It is not easy to think about estate planning, though it is important for most adults to make sure that their affairs are in order in case sudden tragedy strikes. Planning helps loved ones avoid painful legal battles and helps ensure that your wishes are followed. Most states have similar laws, though North Carolina differs in some details.

The Will

Planning often begins with a will that spells out how you want estate assets divided. If you are a parent, your will can establish custody of minor children. You will need to identify a personal representative, or executor, in your will who will ensure that debts are paid and assets are distributed. North Carolina wills can be typed, handwritten, or oral, though the latter two forms take longer to be established as valid. Typed or oral wills require two witnesses. Having an estate planning attorney review the will can ensure that it is in proper order.

Probate

Probate is the legal process that ensures the estate's debts are paid before assets are divided. Probate is not required in North Carolina if there are no assets, though heirs sometimes will open a case anyway to make sure that all debts are paid. Estates valued at less than $20,000 can go through an expedited process. You also can avoid probate by taking steps such as creating trusts, property transfers, and joint ownership while you are alive.

Power of Attorney

Granting someone power of attorney allows that person to take care of your affairs if you cannot. The document can be narrow, limiting powers to routine finances, or broad, allowing assets to be bought or sold. Either way, you should make sure that the person you appoint is aware of your general wishes.

Health Care Issues

Advance directives set up procedures for making health-care decisions if you are unable to speak for yourself. In North Carolina, you can create two types of advance directives: A living will that spells out what type of lifesaving or extending measures you agree to and a medical power of attorney designating a health-care agent to make decisions for you if you are incapacitated.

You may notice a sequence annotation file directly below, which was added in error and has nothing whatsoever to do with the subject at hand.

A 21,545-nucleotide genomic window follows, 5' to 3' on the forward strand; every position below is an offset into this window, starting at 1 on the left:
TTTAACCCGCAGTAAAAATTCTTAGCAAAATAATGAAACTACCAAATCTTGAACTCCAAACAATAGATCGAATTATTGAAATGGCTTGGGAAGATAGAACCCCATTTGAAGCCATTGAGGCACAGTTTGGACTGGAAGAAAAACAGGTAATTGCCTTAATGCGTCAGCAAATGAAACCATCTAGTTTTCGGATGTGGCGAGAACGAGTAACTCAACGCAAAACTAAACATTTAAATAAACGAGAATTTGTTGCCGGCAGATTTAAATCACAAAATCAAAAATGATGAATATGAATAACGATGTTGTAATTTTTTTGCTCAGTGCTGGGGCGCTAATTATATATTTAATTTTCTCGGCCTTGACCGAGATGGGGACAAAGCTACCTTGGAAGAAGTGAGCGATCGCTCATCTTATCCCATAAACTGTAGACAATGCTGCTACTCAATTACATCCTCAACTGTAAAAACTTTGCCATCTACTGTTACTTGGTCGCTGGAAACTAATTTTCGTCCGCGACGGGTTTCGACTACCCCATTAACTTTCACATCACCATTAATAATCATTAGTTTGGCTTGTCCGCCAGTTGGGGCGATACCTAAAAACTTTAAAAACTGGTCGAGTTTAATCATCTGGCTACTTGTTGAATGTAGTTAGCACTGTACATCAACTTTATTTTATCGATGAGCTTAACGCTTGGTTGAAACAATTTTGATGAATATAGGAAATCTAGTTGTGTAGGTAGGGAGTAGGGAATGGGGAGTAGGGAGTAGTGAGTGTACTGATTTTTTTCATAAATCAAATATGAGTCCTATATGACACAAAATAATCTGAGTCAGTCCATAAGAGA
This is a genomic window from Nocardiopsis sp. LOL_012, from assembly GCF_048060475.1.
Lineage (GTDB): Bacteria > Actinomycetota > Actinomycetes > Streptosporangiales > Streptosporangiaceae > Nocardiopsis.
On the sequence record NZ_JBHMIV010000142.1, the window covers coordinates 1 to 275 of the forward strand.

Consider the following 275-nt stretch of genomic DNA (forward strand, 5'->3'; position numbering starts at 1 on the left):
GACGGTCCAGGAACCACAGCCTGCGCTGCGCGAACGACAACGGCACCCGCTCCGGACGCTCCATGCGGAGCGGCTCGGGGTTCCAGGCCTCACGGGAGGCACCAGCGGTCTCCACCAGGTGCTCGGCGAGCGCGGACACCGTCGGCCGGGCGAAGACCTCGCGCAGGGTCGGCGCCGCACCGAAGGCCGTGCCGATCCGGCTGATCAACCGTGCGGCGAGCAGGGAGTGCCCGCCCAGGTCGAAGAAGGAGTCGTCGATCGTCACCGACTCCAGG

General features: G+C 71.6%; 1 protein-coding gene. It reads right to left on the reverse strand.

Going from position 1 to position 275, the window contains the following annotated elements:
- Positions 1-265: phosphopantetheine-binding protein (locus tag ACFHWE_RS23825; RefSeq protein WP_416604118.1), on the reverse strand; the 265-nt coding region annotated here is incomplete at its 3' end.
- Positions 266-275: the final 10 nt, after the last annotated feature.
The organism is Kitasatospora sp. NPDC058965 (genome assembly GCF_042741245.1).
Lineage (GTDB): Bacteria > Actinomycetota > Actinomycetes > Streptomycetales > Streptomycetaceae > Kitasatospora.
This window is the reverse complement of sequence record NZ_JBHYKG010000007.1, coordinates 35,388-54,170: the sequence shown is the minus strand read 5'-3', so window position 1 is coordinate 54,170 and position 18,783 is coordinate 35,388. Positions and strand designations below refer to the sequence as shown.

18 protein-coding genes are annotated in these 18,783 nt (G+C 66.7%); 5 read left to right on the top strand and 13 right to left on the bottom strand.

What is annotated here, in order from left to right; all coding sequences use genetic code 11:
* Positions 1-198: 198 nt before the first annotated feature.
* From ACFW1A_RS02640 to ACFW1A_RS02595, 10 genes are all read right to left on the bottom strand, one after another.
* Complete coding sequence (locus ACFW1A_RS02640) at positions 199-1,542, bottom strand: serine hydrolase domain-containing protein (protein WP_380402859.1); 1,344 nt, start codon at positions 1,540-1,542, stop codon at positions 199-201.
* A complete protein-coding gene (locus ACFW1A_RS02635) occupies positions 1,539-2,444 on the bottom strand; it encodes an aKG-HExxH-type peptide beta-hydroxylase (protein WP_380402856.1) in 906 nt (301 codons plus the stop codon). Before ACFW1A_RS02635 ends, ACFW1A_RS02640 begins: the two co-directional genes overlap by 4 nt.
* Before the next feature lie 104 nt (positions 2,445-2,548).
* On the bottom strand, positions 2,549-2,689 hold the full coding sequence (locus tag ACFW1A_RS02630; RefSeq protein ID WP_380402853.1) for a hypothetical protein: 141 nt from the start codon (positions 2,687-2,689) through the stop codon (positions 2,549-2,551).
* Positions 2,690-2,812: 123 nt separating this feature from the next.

Making arrangements

Whether you want to be buried, cremated, donate your body to science, or something else entirely, you should spell out those wishes in your will or in a letter of final instructions. If you want to be an organ donor, register and make sure loved ones are aware of your decision. Paying for final services in advance can be convenient for loved ones but prepaid funeral plans have not always covered costs after inflation. North Carolina has laws that spell out how these plans must be set up and what must be done with the money.

Other considerations

Federal estate taxes come into play only for estates worth more than $5.25 million in 2013. This means most people will not have to worry about this. All business owners, no matter how small the enterprise, should create a succession plan that will keep things running smoothly after your death. If your spouse or children would struggle financially after your death, consider a life insurance policy to help replace the lost income. Other items to think about: How will your beloved pets be cared for? Do you want to leave money to a favorite charity or college?

This article is a broad look at issues to consider when planning your estate. Consult a North Carolina estate planning attorney for questions about your specific situation.

Tagged as: Trusts and Estates, Wills and Probate, North Carolina estate planning, advance directive, health care, living will, power of attorney, durable, will, executor, trust, probate